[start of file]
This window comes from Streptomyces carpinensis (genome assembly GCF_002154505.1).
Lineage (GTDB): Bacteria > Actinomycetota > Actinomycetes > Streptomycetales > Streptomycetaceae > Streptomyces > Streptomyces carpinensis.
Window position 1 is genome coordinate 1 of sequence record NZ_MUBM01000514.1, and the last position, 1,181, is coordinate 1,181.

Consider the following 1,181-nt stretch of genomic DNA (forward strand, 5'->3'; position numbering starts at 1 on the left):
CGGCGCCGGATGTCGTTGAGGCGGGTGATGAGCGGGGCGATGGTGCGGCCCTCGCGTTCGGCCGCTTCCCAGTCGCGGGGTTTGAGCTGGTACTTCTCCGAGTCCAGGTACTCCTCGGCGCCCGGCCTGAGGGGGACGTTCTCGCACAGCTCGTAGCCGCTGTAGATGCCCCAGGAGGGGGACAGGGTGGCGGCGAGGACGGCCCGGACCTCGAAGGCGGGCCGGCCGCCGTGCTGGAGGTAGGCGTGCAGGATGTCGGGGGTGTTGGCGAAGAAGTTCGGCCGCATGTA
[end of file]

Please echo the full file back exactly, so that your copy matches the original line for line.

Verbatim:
This window comes from Streptomyces carpinensis (genome assembly GCF_002154505.1).
Lineage (GTDB): Bacteria > Actinomycetota > Actinomycetes > Streptomycetales > Streptomycetaceae > Streptomyces > Streptomyces carpinensis.
Window position 1 is genome coordinate 1 of sequence record NZ_MUBM01000514.1, and the last position, 1,181, is coordinate 1,181.

Consider the following 1,181-nt stretch of genomic DNA (forward strand, 5'->3'; position numbering starts at 1 on the left):
CGGCGCCGGATGTCGTTGAGGCGGGTGATGAGCGGGGCGATGGTGCGGCCCTCGCGTTCGGCCGCTTCCCAGTCGCGGGGTTTGAGCTGGTACTTCTCCGAGTCCAGGTACTCCTCGGCGCCCGGCCTGAGGGGGACGTTCTCGCACAGCTCGTAGCCGCTGTAGATGCCCCAGGAGGGGGACAGGGTGGCGGCGAGGACGGCCCGGACCTCGAAGGCGGGCCGGCCGCCGTGCTGGAGGTAGGCGTGCAGGATGTCGGGGGTGTTGGCGAAGAAGTTCGGCCGCATGTA